Brian Castro was appointed National Ombudsman and Assistant Administrator for Regulatory Enforcement Fairness at the U.S. Small Business Administration in August 2013.
When small businesses confront unfair enforcement actions, excessive fines, retaliation, or disproportionately burdensome regulations involving federal agencies, the Office of the National Ombudsman provides an independent channel for reporting the problem, as well as high-level review of the issue, and an impartial liaison between the business and the agency in question.
Brian's team works across government to facilitate the reporting and review of federal regulatory actions impacting small business. In cooperation with other federal agencies, small business owners, non-profit organizations, and small government entities, the Ombudsman works to identify, assess and appropriately address undue regulatory burdens on small businesses.
Brian also oversees a national network of ten Regional Regulatory Fairness Boards that advise the Ombudsman regarding federal regulations that disproportionately burden small businesses.
Prior to his appointment at the SBA, Brian worked as an attorney and advocate in Washington, DC, helping small businesses and non-profit organizations succeed in heavily regulated environments. Previously, he served as Senior Counsel to the Financial Industry Regulatory Authority Department of Enforcement, a Congressional aide, and a law clerk in U.S. District Court.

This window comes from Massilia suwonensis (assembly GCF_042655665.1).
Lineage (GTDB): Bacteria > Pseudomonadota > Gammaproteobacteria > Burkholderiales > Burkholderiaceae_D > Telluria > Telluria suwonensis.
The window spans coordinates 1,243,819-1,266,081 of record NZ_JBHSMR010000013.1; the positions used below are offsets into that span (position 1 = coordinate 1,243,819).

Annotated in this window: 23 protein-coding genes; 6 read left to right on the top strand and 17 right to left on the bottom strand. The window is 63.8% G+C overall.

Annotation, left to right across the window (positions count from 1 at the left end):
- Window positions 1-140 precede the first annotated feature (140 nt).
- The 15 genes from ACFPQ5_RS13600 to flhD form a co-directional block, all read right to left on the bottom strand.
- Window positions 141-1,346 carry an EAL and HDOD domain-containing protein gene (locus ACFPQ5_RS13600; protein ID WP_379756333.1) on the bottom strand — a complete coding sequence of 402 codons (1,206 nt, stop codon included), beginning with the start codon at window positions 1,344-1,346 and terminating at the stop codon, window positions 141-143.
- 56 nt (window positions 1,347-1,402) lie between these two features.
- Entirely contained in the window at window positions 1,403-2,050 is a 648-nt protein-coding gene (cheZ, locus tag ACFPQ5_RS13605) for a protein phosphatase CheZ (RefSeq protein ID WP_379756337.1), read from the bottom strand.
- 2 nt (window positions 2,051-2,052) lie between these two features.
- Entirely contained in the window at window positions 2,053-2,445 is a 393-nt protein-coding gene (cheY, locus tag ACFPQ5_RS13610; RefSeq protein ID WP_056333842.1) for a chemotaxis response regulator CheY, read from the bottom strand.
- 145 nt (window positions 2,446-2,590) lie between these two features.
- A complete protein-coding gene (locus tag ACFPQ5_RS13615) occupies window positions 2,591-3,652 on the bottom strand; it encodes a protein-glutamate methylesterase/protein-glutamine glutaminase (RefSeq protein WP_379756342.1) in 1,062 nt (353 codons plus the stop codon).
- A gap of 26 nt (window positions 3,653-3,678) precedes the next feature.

As legal counsel to regulated businesses, regulators, and members of the judicial and legislative branches, he has participated directly in all phases of the federal regulatory process: from legislative drafting and enactment, to proposed regulation and agency rule, to government investigation and enforcement action, and, ultimately, to judicial resolution. With that perspective, Brian brings to the Office of the National Ombudsman profound appreciation for the unintended burdens that even well-intentioned government requirements can put on small business success, and a commitment to a regulatory system that strikes the right balance.
He has served on several non-profit boards and commissions, including the ABA Presidential Commission on Hispanic Legal Rights and Responsibilities; the Board of Directors of the LGBT Bar Association; and the Standing Committee for Pro Bono Legal Services of the D.C. Circuit Judicial Conference. A Maryland native, Brian earned a B.S. in Industrial & Labor Relations from Cornell University, and a J.D. from the Duke University School of Law.